Just completed a MOOC course online which had some statistics in it.  Explaining what the terms are and their uses. I receive newsletters from the Office of National statistics and below is a summary of one survey  recently received. Thought it might be useful information in regard to productivity, The title is unusual but is used on the website. The term is used for the statistics concerned with the UK.

NUTS = Nomenclature of Territorial Units for Statistics.

London and Aberdeen had the highest labour productivity (gross value added (GVA) per hour worked) of UK city regions at 30% and 17% above the UK average respectively in 2014. Bristol also had productivity above the UK average. City regions in the North and Midlands of England had productivity between 9-14% below the UK average.

All NUTS1 3 areas in London had productivity above the UK average in 2014 with the highest in Tower Hamlets (93% above the UK average). In the rest of the South of England, Berkshire and East Surrey had the highest productivity levels at 28% and 27% above the UK average respectively while the lowest levels were to be found in Cornwall, Torbay and Southend-on-Sea.

The highest labour productivity levels in the North and Midlands of England in 2014 were in Cheshire East, Derby and Solihull at 14%, 8% and 6% above the UK average respectively. Blackpool, Nottingham and Blackburn with Darwin had the lowest levels.

In Scotland, Aberdeen City and Aberdeenshire, and City of Edinburgh, had the highest labour productivity levels at 17% and 7% above the UK average with the lowest productivity levels found in Dumfries and Galloway.

Overall, 30 out of 147 NUTS 3 areas outside of London had labour productivity above the UK average in 2014, with 22 of these areas in the South of England, 5 in the North and Midlands and 3 in Scotland.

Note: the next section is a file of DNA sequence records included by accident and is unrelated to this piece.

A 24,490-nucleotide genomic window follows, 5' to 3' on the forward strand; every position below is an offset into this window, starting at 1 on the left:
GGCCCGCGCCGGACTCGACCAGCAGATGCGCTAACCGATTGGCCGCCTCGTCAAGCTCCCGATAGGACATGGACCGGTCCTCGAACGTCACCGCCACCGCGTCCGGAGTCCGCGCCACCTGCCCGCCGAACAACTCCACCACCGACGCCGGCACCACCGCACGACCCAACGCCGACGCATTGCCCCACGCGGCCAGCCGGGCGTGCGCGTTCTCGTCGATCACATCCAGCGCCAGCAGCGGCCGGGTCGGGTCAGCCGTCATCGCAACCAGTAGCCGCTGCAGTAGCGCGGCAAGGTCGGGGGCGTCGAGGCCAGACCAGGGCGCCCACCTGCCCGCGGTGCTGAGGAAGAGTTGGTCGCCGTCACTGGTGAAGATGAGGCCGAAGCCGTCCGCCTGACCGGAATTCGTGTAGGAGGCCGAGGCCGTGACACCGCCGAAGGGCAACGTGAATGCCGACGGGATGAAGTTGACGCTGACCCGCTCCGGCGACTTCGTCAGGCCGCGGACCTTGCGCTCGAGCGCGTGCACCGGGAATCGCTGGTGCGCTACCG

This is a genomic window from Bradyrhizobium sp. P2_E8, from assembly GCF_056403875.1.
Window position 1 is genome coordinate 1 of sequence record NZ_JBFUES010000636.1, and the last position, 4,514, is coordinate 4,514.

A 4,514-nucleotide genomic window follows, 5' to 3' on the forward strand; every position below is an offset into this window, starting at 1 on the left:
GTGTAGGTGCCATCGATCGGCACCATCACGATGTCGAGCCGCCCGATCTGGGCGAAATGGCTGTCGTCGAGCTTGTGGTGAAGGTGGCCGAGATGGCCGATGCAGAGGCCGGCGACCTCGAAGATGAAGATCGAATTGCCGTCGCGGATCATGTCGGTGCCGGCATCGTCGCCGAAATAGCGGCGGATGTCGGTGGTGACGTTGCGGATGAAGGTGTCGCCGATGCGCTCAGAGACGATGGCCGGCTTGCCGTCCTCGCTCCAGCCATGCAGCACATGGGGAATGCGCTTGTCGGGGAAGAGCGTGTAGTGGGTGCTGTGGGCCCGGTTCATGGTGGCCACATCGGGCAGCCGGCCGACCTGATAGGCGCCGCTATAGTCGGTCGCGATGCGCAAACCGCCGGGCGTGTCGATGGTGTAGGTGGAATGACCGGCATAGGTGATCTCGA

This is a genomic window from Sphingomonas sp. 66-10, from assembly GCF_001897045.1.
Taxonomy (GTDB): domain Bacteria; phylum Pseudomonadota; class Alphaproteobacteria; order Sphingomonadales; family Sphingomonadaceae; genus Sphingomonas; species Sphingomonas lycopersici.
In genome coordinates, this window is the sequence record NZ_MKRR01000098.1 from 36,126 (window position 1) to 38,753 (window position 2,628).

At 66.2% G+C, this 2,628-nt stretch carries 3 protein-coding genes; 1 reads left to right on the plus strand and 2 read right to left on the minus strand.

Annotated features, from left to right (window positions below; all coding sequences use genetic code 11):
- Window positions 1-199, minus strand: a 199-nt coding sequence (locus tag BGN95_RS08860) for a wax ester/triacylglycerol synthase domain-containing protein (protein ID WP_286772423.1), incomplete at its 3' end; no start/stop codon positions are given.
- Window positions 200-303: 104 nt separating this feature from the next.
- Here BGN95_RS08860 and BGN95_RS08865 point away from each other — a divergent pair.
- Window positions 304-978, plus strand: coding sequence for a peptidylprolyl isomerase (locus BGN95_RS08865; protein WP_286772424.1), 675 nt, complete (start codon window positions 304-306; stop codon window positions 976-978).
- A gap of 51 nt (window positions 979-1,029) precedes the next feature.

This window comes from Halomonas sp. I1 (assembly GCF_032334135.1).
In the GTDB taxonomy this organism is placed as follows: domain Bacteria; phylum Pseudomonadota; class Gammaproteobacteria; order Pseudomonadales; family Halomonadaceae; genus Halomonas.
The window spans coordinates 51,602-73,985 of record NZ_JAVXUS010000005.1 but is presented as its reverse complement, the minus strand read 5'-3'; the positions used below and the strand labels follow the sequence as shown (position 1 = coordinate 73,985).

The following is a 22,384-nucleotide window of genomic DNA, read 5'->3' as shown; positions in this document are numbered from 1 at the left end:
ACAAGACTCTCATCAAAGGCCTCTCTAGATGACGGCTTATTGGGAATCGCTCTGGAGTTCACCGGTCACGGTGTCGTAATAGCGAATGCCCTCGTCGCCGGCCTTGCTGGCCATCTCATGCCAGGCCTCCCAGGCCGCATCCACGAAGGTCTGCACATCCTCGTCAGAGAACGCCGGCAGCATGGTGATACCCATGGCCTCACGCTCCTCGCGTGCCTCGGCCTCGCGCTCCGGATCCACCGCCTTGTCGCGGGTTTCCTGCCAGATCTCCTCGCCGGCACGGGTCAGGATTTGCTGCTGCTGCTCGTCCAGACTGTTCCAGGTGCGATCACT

Of the 35 NUTS 3 areas with labour productivity more than 15% below the UK average in 2014, 3 were in the South of England, 5 in Scotland, 7 in Wales, 8 in the Midlands and 12 in the North of England. The lowest productivity levels were found in Powys in Wales and Blackpool in North West England.

The data in this report measure labour productivity. Labour productivity measures the amount of output produced by a unit of labour input. A higher level of productivity means that a higher level of output is being produced per unit of labour input.

Productivity matters because increasing productivity is critical to increasing economic growth in the long run. This follows from the fact that economic output can only be increased by either increasing the amount of inputs or by raising productivity. Increasing productivity is, therefore, an important aim for both national and local economies.  There is currently a wide spatial difference in levels of productivity between different subregions.

 

 

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